Quality of emergency obstetric and newborn care services in Wolaita Zone, Southern Ethiopia

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Quality of emergency obstetric and newborn care services in Wolaita Zone, Southern Ethiopia


JournalBMC Pregnancy and Childbirth volume
Article typeJournal research article – Clinical research
Publication date – Sep – 2022
Authors – Mihiretu Alemayehu, Bereket Yakob, Nelisiwe Khuzwayo
KeywordsEmergency obstetric and newborn care, Emergency obstetric care, health system, Healthcare quality, maternal health, Newborn care, Observed quality
Open access – Yes
SpecialityEmergency surgery, Obstetrics and Gynaecology
World region Eastern Africa
Country: Ethiopia
Language – English
Submitted to the One Surgery Index on September 17, 2022 at 2:57 am
Abstract:

Background
Globally, nearly 295,000 women die every year during and following pregnancy and childbirth. Emergency obstetric and newborn care (EmONC) can avert 75% of maternal mortality if all mothers get quality healthcare. Improving maternal health needs identification and addressing of barriers that limit access to quality maternal health services. Hence, this study aimed to assess the quality of EmONC service and its predictors in Wolaita Zone, southern Ethiopia.

Methodology
A facility-based cross-sectional study was conducted in 14 health facilities. A facility audit was conducted on 14 health facilities, and 423 women were randomly selected to participate in observation of care and exit interview. The Open Data Kit (ODK) platform and Stata version 17 were used for data entry and analysis, respectively. Frequencies and summary statistics were used to describe the study population. Simple and multiple linear regressions were done to identify candidate and predictor variables of service quality. Coefficients with 95% confidence intervals were used to declare the significance and strength of association. Input, process, and output quality indices were created by calculating the means of standard items available or actions performed by each category and were used to describe the quality of EmONC.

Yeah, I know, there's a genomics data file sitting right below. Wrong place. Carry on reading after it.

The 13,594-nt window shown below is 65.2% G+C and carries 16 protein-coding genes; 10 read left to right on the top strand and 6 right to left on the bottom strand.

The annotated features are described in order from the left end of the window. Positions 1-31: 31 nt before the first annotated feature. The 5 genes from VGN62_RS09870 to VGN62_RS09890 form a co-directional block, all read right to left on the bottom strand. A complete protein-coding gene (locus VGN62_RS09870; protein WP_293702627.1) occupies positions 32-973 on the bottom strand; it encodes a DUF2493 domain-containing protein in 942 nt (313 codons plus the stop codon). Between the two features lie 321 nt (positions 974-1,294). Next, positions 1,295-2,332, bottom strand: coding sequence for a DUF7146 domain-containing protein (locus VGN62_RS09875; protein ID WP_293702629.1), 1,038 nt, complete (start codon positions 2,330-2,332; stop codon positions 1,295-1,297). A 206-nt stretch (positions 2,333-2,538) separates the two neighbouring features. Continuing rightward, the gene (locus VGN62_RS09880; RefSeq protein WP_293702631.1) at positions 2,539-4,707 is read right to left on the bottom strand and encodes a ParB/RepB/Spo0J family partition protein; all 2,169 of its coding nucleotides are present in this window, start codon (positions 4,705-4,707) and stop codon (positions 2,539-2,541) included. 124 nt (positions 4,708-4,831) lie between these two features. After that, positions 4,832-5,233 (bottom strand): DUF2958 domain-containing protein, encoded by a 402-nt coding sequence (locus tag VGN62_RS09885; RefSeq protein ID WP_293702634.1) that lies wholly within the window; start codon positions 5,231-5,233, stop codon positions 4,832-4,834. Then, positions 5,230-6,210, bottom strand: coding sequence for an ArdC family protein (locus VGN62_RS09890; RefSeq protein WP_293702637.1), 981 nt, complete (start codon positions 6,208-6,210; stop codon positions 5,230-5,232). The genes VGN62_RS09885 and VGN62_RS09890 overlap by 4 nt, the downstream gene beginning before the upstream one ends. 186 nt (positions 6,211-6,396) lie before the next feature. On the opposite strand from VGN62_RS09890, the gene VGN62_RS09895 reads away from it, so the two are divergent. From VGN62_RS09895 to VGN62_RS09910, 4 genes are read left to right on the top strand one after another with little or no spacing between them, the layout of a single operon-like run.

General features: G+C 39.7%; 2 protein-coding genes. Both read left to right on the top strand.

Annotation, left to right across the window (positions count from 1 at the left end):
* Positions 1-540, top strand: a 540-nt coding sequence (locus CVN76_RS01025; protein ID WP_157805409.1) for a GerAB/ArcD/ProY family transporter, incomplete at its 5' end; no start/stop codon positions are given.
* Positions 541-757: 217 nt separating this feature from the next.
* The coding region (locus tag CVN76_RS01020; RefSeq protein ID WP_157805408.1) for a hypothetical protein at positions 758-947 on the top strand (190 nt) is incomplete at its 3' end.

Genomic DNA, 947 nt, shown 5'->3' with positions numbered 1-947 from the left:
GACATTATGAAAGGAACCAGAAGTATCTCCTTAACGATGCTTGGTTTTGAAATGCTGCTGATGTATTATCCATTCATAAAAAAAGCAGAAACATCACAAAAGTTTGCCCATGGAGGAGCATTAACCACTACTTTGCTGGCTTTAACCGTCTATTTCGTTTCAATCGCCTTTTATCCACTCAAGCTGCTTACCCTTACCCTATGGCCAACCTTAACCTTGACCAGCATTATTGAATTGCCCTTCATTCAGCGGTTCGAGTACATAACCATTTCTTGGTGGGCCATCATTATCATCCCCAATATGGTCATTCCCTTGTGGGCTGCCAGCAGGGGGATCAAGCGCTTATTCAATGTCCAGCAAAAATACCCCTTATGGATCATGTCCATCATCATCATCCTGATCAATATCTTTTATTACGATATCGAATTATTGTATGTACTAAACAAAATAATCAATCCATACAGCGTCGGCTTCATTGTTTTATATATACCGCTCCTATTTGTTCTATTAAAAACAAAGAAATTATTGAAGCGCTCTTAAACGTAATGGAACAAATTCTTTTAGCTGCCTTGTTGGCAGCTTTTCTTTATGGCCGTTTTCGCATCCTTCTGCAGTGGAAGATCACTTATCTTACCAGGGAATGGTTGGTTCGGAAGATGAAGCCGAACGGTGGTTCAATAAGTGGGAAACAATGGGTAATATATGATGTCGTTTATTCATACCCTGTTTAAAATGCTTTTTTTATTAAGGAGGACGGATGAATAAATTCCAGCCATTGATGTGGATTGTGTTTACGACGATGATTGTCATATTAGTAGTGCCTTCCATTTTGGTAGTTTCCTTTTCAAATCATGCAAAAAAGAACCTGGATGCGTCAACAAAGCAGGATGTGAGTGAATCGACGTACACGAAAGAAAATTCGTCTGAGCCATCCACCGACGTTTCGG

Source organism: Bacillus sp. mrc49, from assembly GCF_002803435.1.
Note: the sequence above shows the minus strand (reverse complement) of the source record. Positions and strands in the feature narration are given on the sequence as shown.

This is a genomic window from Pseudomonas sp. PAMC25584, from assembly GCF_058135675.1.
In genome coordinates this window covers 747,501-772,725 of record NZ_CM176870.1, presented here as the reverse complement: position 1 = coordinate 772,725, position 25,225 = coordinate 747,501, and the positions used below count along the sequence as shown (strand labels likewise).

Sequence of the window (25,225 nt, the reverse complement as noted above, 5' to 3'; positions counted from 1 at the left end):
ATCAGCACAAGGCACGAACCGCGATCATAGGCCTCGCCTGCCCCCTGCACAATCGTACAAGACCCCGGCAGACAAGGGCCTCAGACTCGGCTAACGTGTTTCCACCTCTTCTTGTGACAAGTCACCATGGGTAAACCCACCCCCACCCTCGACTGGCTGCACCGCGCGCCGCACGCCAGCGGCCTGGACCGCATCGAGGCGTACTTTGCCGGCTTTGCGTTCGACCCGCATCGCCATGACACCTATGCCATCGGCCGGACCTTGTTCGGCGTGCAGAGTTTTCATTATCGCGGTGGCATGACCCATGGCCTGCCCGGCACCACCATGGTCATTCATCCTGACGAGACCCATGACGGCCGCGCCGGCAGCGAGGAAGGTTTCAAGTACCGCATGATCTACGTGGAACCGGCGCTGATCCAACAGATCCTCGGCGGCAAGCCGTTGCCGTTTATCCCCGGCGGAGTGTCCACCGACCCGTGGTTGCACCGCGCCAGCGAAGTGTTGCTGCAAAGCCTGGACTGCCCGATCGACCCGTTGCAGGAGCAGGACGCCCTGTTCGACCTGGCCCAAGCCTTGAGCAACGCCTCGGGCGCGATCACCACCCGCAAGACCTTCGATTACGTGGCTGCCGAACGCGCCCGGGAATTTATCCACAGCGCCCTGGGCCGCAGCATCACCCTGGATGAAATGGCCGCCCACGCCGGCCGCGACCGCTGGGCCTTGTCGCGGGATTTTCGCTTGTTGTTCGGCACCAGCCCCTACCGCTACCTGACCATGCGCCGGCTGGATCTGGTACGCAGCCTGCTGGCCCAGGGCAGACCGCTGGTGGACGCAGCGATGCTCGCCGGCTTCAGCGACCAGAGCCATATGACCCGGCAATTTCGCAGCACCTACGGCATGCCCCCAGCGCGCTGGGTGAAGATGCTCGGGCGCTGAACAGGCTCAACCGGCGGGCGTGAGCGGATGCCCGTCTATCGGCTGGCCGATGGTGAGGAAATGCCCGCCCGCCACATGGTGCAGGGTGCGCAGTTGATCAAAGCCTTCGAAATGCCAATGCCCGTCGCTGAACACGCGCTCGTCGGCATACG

Result
The mean input, process, and output EmONC services qualities were 74.2, 69.4, and 79.6%, respectively. Of the study participants, 59.2% received below 75% of the standard clinical actions (observed quality) of EmONC services. Women’s educational status (B = 5.35, 95% C.I: 0.56, 10.14), and (B = 8.38, 95% C.I: 2.92, 13.85), age (B = 3.86, 95% C.I: 0.39, 7.33), duration of stay at the facility (B = 3.58, 95% C.I: 2.66, 4.9), number of patients in the delivery room (B = − 4.14, 95% C.I: − 6.14, − 2.13), and care provider’s experience (B = 1.26, 95% C.I: 0.83, 1.69) were independent predictors of observed service quality.

Conclusion
The EmONC services quality was suboptimal in Wolaita Zone. Every three-in-five women received less than three-fourths of the standard clinical actions. The health system, care providers, and other stakeholders should emphasize improving the quality of care by availing medical infrastructure, adhering to standard procedures, enhancing human resources for health, and providing standard care regardless of women’s characteristics.

OSI Number – 21752

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